When staff at Picton Home Hardware wanted to get rid of some dead inventory, they turned to social media.
A couple of employees thought of the idea of picking five items that hadn’t sold in more than a year and auctioning them off on the store’s Facebook page. Minimum bids started at about half of each product’s regular cost and went up in 5-dollar increments.
The products included a circular saw, a slow cooker, a food processor, an iPod-compatible stereo and a back massager. They were auctioned one at a time, with each auction lasting about three days. Once the highest bidder was announced, the product was set aside for the customer to pick up.
All winning bidders had their photos taken when they came in to pick up what they’d bought; the photos were then posted on the store’s Facebook page.
“We weren’t sure how they would work on Facebook, and we didn’t know whether or not people would like it, but we wanted to give it a try,” says owner Adam Busscher. “Everyone seemed to think it was a great idea. Everyone who came in to the store to pick up their items felt like they’d won something.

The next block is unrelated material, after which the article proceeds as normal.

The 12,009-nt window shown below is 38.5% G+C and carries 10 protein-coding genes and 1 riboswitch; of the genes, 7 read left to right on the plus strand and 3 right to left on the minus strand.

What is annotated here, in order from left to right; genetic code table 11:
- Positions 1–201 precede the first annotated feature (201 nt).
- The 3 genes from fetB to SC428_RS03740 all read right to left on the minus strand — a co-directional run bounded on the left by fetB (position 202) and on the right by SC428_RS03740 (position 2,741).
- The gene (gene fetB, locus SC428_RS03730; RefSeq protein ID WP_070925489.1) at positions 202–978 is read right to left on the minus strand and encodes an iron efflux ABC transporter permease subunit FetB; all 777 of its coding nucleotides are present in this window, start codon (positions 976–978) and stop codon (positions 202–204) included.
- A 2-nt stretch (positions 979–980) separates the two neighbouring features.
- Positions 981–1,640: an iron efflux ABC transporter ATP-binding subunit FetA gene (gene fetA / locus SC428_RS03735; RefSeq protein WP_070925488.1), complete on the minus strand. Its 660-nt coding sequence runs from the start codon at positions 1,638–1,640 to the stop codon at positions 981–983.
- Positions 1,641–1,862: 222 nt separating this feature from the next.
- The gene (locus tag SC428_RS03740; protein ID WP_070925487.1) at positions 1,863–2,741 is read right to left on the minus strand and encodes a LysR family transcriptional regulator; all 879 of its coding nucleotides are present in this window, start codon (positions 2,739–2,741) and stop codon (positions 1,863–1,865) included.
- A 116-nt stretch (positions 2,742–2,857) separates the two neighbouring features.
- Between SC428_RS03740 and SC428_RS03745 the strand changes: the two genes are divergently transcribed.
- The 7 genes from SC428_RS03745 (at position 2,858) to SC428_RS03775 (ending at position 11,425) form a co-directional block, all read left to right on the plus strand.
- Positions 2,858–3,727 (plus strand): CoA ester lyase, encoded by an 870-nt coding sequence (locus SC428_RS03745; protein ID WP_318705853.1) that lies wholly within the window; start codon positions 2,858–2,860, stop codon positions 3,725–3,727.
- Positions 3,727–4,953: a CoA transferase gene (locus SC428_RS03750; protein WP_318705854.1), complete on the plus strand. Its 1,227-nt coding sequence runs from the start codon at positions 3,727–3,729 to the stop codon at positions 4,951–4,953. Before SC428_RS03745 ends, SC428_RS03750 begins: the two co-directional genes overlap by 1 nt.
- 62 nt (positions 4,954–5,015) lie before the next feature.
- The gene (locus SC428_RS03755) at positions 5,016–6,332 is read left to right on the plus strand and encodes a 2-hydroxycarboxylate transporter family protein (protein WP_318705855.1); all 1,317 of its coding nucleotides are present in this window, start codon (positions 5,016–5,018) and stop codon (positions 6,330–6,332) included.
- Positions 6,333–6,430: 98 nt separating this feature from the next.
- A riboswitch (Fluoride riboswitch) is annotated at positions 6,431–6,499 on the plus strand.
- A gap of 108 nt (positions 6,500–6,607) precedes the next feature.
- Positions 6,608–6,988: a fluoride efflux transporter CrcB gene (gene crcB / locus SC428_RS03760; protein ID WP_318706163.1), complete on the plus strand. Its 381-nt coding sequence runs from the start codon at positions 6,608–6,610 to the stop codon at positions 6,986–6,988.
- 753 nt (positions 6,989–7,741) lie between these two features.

“It was good for the store and good for the customers, who generally got very good prices on each of the items,” he says.
In addition to bringing customers in to the store, the auction—which was advertised only via Facebook—drove plenty of traffic to the store’s page, Busscher says. “It really garnered a lot of success. We wanted to experiment with our social media a little and learn more about our Facebook followers and just see what happened. We’re pleased with the results.”
While he cautions against doing too many auctions—“people would probably get tired of it if we had a product to bid on every day, and they wouldn’t think it was much of a bargain”—he does plan to hold another auction sometime in the spring.
“It will be a good time for us to promote those seasonal items. This was a really effective promo. We’re looking forward to trying it again.”